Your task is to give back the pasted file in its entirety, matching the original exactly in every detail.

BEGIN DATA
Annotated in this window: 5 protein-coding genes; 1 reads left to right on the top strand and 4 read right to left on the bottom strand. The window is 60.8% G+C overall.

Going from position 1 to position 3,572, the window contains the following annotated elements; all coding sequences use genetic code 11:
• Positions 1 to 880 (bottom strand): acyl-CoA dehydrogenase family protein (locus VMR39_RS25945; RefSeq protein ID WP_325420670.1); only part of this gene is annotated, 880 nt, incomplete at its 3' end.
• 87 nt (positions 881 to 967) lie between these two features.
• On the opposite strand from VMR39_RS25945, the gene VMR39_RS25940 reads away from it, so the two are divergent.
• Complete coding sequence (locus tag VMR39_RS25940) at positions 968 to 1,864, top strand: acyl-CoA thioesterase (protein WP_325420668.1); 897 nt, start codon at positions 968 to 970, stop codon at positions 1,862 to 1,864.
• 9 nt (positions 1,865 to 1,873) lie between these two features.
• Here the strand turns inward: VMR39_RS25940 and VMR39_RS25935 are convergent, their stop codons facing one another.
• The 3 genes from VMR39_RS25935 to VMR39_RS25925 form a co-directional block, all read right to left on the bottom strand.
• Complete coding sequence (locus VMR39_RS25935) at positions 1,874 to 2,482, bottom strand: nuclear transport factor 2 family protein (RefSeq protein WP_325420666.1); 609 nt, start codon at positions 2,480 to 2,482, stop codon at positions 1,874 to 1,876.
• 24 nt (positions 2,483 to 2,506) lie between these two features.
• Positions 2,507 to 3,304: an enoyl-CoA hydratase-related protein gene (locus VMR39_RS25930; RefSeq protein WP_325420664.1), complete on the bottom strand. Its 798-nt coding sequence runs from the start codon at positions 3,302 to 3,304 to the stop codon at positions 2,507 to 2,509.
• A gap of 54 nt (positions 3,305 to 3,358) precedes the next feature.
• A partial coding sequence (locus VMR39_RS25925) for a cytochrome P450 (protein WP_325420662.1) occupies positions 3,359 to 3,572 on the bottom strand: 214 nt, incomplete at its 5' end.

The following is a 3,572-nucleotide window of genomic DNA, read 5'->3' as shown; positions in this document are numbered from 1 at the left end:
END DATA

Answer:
Annotated in this window: 5 protein-coding genes; 1 reads left to right on the top strand and 4 read right to left on the bottom strand. The window is 60.8% G+C overall.

Going from position 1 to position 3,572, the window contains the following annotated elements; all coding sequences use genetic code 11:
• Positions 1 to 880 (bottom strand): acyl-CoA dehydrogenase family protein (locus VMR39_RS25945; RefSeq protein ID WP_325420670.1); only part of this gene is annotated, 880 nt, incomplete at its 3' end.
• 87 nt (positions 881 to 967) lie between these two features.
• On the opposite strand from VMR39_RS25945, the gene VMR39_RS25940 reads away from it, so the two are divergent.
• Complete coding sequence (locus tag VMR39_RS25940) at positions 968 to 1,864, top strand: acyl-CoA thioesterase (protein WP_325420668.1); 897 nt, start codon at positions 968 to 970, stop codon at positions 1,862 to 1,864.
• 9 nt (positions 1,865 to 1,873) lie between these two features.
• Here the strand turns inward: VMR39_RS25940 and VMR39_RS25935 are convergent, their stop codons facing one another.
• The 3 genes from VMR39_RS25935 to VMR39_RS25925 form a co-directional block, all read right to left on the bottom strand.
• Complete coding sequence (locus VMR39_RS25935) at positions 1,874 to 2,482, bottom strand: nuclear transport factor 2 family protein (RefSeq protein WP_325420666.1); 609 nt, start codon at positions 2,480 to 2,482, stop codon at positions 1,874 to 1,876.
• 24 nt (positions 2,483 to 2,506) lie between these two features.
• Positions 2,507 to 3,304: an enoyl-CoA hydratase-related protein gene (locus VMR39_RS25930; RefSeq protein WP_325420664.1), complete on the bottom strand. Its 798-nt coding sequence runs from the start codon at positions 3,302 to 3,304 to the stop codon at positions 2,507 to 2,509.
• A gap of 54 nt (positions 3,305 to 3,358) precedes the next feature.
• A partial coding sequence (locus VMR39_RS25925) for a cytochrome P450 (protein WP_325420662.1) occupies positions 3,359 to 3,572 on the bottom strand: 214 nt, incomplete at its 5' end.

The following is a 3,572-nucleotide window of genomic DNA, read 5'->3' as shown; positions in this document are numbered from 1 at the left end: